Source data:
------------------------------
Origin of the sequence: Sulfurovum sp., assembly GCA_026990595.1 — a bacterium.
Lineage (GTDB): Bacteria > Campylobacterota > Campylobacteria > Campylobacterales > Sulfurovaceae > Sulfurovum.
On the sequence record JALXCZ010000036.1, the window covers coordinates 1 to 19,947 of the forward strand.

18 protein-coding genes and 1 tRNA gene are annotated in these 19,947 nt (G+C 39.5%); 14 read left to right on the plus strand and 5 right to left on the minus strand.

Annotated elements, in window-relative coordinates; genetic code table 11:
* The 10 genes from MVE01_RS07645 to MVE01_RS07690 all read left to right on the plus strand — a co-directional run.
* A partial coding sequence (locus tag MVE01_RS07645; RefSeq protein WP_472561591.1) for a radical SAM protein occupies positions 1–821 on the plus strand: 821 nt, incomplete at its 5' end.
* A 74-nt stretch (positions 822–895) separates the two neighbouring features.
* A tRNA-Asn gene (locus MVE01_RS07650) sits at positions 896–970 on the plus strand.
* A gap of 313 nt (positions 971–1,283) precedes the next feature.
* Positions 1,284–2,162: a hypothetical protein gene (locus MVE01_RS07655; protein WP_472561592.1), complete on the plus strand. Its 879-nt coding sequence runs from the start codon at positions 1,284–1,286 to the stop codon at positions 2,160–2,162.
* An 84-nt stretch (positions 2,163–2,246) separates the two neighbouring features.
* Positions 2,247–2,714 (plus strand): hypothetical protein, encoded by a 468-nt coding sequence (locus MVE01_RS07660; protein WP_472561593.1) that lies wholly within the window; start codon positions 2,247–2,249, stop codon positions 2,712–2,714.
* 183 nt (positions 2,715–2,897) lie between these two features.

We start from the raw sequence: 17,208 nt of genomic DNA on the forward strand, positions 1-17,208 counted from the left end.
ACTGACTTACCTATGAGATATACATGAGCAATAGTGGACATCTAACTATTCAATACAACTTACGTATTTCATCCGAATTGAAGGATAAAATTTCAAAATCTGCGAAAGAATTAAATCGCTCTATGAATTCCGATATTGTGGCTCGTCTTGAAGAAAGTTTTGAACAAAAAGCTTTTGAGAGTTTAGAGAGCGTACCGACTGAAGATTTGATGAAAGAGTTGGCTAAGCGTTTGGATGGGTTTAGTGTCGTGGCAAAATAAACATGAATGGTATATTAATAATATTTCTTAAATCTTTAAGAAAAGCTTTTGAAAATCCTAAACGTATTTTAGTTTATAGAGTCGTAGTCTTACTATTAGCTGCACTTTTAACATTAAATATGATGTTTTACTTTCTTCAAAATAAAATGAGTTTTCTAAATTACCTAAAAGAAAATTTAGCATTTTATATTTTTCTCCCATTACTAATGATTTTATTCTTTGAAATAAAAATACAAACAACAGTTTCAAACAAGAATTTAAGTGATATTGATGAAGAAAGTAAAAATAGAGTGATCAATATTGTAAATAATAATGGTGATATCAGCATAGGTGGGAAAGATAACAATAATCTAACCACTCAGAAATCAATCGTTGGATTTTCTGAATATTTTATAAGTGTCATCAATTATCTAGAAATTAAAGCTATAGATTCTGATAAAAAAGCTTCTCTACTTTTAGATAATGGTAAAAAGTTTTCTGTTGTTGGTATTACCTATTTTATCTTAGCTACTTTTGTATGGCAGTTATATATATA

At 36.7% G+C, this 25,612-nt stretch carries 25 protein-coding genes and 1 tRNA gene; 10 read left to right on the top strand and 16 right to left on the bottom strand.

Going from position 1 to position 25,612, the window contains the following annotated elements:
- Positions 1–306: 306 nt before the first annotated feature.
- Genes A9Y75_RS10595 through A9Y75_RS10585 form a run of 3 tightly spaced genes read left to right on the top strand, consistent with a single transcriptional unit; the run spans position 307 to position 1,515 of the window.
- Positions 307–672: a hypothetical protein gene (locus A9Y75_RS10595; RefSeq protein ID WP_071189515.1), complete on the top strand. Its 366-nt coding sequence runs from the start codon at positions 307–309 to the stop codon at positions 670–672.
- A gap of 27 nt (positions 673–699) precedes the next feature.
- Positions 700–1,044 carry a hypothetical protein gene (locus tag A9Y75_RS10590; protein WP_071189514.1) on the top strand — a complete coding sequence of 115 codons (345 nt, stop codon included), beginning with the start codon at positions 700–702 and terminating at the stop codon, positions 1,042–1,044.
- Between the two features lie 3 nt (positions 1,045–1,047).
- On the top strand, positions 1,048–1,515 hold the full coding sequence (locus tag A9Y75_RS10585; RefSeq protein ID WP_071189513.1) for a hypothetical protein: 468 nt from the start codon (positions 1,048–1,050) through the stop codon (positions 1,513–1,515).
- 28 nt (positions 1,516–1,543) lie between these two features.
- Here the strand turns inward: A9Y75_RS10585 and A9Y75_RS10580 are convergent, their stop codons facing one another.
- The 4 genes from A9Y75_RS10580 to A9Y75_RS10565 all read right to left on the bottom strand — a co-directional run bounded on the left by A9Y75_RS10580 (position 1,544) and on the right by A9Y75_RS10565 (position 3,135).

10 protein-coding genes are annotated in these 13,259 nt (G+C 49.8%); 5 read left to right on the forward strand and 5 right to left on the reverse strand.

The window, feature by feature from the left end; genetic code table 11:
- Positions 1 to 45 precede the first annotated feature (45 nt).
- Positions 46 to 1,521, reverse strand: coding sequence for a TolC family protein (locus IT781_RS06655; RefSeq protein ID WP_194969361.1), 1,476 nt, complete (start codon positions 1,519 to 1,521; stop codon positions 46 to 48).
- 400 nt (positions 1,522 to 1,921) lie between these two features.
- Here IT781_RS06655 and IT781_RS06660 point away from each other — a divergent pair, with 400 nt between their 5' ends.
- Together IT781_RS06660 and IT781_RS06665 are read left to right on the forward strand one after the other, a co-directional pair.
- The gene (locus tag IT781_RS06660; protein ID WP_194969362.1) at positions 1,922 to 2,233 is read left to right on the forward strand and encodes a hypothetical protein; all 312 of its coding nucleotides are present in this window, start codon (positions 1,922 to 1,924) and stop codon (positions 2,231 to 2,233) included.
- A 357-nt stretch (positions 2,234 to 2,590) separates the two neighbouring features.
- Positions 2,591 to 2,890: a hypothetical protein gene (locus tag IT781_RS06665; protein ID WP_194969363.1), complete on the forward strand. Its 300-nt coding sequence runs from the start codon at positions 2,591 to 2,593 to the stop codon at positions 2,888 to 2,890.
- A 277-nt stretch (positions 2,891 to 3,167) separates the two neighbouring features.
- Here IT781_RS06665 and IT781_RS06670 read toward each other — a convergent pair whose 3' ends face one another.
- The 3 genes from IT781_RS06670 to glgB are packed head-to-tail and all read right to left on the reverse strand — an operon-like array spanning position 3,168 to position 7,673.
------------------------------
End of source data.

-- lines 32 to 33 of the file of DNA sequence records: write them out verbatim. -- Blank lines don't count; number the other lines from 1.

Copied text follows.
- Positions 46 to 1,521, reverse strand: coding sequence for a TolC family protein (locus IT781_RS06655; RefSeq protein ID WP_194969361.1), 1,476 nt, complete (start codon positions 1,519 to 1,521; stop codon positions 46 to 48).
- 400 nt (positions 1,522 to 1,921) lie between these two features.